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J Pers Soc Psychol. 2006 Mar;90(3):501-11.

Personality and subjective well-being in orangutans (Pongo pygmaeus and Pongo abelii).

Author information

1
Laboratory of Personality and Cognition, National Institute on Aging, National Institutes of Health, Department of Health and Human Services, Baltimore, MD, USA. alex.weiss@ed.ac.uk

Abstract

Orangutans (Pongo pygmaeus and Pongo abelii) are semisolitary apes and, among the great apes, the most distantly related to humans. Raters assessed 152 orangutans on 48 personality descriptors; 140 of these orangutans were also rated on a subjective well-being questionnaire. Principal-components analysis yielded 5 reliable personality factors: Extraversion, Dominance, Neuroticism, Agreeableness, and Intellect. The authors found no factor analogous to human Conscientiousness. Among the orangutans rated on all 48 personality descriptors and the subjective well-being questionnaire, Extraversion, Agreeableness, and low Neuroticism were related to subjective well-being. These findings suggest that analogues of human, chimpanzee, and orangutan personality domains existed in a common ape ancestor.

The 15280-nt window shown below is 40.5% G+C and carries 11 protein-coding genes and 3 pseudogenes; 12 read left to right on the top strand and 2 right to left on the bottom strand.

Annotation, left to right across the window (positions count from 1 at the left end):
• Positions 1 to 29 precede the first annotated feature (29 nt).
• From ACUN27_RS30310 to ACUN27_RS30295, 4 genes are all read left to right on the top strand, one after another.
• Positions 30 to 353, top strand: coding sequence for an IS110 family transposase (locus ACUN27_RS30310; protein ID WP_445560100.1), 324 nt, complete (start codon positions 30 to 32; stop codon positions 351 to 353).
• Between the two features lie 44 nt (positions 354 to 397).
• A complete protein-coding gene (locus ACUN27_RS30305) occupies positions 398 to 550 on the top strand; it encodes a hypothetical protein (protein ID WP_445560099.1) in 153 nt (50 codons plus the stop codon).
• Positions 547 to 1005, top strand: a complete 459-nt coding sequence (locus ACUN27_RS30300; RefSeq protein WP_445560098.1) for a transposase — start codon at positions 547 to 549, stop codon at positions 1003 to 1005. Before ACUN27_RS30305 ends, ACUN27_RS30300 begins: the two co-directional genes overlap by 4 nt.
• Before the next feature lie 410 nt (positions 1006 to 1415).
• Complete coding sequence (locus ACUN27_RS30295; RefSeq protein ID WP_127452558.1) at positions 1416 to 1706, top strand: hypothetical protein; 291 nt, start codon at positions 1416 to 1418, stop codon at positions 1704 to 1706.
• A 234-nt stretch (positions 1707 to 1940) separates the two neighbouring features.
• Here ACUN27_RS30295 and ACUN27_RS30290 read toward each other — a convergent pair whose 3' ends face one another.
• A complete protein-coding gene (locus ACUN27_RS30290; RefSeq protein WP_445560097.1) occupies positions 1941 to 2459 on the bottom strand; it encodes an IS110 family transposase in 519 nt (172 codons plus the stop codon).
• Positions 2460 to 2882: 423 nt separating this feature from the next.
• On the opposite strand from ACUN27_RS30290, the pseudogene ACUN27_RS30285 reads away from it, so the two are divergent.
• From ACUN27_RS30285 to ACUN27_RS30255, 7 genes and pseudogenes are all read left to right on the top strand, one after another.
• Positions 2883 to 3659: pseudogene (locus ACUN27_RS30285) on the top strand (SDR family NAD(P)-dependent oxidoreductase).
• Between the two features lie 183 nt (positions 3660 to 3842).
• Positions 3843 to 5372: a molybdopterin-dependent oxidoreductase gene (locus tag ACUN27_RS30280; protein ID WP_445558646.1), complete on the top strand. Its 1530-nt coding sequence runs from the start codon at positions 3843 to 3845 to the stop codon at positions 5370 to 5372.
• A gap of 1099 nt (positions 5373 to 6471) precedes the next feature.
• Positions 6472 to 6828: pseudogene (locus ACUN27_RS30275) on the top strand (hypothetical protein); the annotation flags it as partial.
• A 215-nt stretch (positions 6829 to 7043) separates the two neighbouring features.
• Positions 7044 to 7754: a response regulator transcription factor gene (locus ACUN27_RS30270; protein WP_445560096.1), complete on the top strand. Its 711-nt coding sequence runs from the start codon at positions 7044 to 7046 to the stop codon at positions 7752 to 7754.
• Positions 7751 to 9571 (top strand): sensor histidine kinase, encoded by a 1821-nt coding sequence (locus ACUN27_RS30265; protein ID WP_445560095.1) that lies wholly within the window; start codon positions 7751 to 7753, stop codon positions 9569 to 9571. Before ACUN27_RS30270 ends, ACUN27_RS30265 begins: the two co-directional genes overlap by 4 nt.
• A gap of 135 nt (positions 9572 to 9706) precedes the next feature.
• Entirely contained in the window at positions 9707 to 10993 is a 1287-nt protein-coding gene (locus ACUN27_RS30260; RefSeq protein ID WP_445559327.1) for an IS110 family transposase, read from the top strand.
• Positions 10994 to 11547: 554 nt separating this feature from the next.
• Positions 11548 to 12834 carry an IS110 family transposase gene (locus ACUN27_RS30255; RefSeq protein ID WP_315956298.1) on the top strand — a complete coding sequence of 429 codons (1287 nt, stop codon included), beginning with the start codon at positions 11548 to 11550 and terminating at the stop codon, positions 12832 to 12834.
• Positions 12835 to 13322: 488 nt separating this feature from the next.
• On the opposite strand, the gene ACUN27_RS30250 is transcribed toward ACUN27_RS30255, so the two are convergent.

PMID:
16594834
DOI:
10.1037/0022-3514.90.3.501
[Indexed for MEDLINE]

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